Generally if you sell stock at a loss, you're able to claim a capital loss on your taxes to offset other gains from selling investments or even a certain amount of ordinary income. If you're selling and buying back the same stock within a certain amount of time, though, special rules can apply.
You generally can't take a capital loss if you sell securities and buy the same securities within 30 days, in either direction, of the sale. You can, however, add the amount of the loss to the cost basis of the bought stock so it may save you on taxes in the long run.
Understanding Tax on Stock Sales
Normally when you sell stock or other investments, such as real estate, you claim a capital gain or loss on the sale when you file your taxes. The amount of your loss or gain is the amount you got for selling the stock, after including any commissions, minus the amount you paid for it including commissions. That latter number is known as your cost basis for the stock.
If the stock went up in value, you pay capital gains tax, and if you've owned it for a year or longer, the tax on the stock sales is at the long-term capital gains rate, typically lower than your ordinary income rate. If the stock went down in value, you can claim a capital loss, which you can use to reduce your total capital gains. You can also deduct up to $3,000 in excess capital losses from ordinary income and carry over remaining losses to subsequent tax years.
The Wash Sale Rule
If you sell a security and buy the same stock or one similar within 30 days before or after the sale, though, the Internal Revenue Service wash sale rule kicks in. The wash sale rule effectively says that you don't get to claim a capital loss for the sale of the stock. Instead, the loss is added to the cost basis of the newly purchased stock, which will let you pay tax on a smaller gain or claim a larger loss when you finally sell the stock for good.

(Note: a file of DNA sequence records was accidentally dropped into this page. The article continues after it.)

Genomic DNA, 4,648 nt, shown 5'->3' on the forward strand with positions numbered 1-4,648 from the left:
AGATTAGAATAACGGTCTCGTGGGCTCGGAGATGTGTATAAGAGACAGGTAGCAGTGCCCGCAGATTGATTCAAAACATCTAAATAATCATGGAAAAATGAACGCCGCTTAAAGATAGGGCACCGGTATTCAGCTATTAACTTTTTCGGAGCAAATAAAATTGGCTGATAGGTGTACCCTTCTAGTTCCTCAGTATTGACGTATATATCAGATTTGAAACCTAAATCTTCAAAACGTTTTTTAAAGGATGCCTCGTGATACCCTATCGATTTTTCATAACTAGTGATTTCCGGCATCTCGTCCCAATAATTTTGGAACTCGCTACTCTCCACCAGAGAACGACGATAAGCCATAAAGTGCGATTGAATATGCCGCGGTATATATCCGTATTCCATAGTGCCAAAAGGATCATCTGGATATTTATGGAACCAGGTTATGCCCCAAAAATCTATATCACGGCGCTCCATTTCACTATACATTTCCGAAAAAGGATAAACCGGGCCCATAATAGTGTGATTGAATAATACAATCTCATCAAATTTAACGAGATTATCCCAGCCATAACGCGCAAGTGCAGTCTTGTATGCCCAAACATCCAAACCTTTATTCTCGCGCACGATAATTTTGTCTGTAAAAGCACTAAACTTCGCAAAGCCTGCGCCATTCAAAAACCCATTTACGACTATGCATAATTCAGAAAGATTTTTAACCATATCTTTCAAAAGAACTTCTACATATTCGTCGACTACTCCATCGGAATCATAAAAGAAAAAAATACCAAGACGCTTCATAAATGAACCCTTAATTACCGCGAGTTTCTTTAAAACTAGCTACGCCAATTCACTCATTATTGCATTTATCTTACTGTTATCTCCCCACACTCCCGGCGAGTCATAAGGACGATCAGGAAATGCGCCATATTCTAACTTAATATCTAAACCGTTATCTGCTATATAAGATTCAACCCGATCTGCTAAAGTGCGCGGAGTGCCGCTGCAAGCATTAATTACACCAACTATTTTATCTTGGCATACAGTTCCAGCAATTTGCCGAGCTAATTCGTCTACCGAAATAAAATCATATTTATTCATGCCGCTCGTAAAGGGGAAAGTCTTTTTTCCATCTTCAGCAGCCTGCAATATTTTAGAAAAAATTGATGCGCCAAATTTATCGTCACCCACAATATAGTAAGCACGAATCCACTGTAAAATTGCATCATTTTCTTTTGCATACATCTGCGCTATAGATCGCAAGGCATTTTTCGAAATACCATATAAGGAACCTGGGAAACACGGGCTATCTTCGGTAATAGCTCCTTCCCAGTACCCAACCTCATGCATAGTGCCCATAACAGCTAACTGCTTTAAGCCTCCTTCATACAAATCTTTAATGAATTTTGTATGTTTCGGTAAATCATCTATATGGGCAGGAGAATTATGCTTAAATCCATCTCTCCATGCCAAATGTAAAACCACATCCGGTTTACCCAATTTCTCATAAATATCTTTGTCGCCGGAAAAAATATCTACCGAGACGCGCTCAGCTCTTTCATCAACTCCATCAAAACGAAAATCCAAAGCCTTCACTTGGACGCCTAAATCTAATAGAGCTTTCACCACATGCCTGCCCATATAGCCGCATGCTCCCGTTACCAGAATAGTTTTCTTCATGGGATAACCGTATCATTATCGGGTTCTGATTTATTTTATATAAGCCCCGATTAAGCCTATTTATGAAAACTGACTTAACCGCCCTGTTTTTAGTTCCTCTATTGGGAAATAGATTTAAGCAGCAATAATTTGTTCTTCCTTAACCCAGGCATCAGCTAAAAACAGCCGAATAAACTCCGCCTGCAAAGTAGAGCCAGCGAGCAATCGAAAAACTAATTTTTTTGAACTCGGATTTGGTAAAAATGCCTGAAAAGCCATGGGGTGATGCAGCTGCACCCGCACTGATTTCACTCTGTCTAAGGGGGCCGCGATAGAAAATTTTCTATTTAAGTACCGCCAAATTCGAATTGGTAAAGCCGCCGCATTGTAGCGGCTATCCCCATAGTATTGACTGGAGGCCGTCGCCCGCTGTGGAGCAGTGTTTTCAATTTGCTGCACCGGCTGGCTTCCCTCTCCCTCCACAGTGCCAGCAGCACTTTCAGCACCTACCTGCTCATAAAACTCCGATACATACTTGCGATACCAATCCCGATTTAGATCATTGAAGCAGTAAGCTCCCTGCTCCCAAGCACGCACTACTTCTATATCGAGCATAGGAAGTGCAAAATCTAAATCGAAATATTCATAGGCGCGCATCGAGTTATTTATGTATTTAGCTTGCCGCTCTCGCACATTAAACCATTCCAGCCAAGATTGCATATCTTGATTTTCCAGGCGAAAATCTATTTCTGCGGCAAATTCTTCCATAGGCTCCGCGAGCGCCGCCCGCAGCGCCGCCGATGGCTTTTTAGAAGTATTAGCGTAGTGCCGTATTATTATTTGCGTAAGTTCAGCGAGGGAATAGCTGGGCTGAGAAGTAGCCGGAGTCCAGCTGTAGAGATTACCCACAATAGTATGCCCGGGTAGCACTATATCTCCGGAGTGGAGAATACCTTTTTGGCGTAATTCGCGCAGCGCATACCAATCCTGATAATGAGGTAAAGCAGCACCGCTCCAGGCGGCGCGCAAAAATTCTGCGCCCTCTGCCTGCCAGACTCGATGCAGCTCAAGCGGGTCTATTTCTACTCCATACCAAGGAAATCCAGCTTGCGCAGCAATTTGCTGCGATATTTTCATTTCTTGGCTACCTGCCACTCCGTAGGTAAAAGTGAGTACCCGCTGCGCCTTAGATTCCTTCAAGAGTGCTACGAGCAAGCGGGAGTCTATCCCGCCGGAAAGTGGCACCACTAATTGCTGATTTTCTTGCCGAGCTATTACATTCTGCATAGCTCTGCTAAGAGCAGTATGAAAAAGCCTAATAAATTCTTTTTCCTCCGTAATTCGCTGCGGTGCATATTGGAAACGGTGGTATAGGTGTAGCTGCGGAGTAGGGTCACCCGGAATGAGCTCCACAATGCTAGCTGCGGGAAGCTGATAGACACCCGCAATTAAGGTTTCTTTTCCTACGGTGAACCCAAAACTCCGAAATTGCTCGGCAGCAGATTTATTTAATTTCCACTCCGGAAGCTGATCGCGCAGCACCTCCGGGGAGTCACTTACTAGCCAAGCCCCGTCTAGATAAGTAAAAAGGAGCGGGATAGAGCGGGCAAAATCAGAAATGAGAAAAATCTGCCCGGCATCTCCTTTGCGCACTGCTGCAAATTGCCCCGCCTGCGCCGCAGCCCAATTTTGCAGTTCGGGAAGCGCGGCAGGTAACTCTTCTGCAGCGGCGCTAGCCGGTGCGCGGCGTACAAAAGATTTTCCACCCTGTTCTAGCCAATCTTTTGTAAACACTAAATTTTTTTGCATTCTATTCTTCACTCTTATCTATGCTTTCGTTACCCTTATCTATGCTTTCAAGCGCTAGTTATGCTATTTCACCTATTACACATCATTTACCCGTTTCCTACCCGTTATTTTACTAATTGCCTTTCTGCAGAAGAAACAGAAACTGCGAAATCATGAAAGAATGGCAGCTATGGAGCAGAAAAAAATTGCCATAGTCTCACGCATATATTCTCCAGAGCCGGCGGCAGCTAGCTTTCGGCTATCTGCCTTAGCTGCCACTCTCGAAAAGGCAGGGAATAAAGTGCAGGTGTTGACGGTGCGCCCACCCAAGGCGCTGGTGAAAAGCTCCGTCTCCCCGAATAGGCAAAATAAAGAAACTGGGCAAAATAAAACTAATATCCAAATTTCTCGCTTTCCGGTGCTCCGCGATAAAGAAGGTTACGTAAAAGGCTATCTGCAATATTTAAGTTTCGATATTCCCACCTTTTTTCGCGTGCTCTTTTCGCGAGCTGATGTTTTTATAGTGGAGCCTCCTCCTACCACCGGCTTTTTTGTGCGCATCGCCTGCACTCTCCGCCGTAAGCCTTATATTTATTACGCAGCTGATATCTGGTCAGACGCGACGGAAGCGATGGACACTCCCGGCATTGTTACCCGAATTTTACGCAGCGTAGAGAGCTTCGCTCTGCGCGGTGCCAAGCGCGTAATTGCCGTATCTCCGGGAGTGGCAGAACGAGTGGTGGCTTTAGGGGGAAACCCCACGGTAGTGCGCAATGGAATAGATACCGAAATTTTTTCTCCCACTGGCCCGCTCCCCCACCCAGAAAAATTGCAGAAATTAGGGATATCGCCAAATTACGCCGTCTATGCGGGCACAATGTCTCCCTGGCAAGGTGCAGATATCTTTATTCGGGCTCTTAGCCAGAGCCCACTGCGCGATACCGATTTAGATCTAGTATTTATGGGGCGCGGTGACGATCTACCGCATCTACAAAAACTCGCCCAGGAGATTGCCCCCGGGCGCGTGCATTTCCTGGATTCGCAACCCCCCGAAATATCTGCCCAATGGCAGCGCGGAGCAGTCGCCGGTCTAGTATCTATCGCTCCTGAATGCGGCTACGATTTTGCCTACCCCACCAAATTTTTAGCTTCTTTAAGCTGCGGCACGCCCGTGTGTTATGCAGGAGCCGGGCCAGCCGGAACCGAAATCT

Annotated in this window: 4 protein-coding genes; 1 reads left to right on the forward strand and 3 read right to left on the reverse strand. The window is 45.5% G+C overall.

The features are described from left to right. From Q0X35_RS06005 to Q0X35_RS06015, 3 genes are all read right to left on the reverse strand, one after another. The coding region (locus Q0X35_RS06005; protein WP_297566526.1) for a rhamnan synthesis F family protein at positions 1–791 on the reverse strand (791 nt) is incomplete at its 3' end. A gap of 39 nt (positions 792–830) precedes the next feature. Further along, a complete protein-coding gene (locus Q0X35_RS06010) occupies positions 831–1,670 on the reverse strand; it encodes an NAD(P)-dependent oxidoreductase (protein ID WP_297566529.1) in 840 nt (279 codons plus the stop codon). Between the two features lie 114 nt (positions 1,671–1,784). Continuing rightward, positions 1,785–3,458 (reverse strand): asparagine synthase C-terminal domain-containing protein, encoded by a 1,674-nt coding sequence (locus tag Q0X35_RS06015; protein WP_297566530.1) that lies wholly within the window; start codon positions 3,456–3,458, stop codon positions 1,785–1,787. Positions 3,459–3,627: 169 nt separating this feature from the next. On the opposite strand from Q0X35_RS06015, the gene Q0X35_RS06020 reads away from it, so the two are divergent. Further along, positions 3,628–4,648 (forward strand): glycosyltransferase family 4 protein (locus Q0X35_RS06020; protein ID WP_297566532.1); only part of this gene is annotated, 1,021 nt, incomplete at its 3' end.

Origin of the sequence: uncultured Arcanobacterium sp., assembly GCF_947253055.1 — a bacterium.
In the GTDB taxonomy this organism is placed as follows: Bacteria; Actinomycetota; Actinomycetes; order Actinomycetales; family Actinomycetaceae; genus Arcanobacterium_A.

For example, if you initially bought $1,000 worth of stock, then you sell it for $750, both after commissions, you could ordinarily claim a capital loss of $250. But if two weeks later you see prices rising and buy the stock again for $900, that loss is instead added to your new cost basis. The cost basis of the shares is now $1,150.
Additionally, the amount of time you own the stock for determining whether you have a long- or short-term capital gain goes back to the original purchase date, not the new one.
Other Consequences for Frequent Trades
If you're frequently buying and selling the same stock, you may also encounter Financial Industry Regulatory Authority day trader rules. These generally say if you buy and sell the same stock more than four times in five business days in a margin account, you can be classified as a pattern day trader and required to keep at least $25,000 in your account on any days where you're day trading and for two business days afterward.
These rules don't directly affect your tax liability, but they can be something to keep in mind if you plan on selling and buying back the same stock.
2018 Tax Law Changes
Under 2018 tax law, capital gains tax brackets are changing only slightly from previous years, but ordinary income tax brackets are generally decreasing in tax burden while the standard deduction is increasing. This may influence your decisions about whether to avoid loss sales in order to minimize your tax on stock sales.
Video of the Day
- IRS: Publication 550 (2017), Investment Income and Expenses
- Investopedia: Wash-Sale Rule
- Charles Schwab: A Primer on Wash Sales
- FINRA: Day-Trading Margin Requirements: Know the Rules
- Marketwatch: Want to Be a Day Trader? Read This First
- Forbes: New: IRS Announces 2018 Tax Rates, Standard Deductions, Exemption Amounts and More
- Day Trading For Dummies; Ann C. Logue
- The Compleat Day Trader, Second Edition; Jake Bernstein
- Comstock/Comstock/Getty Images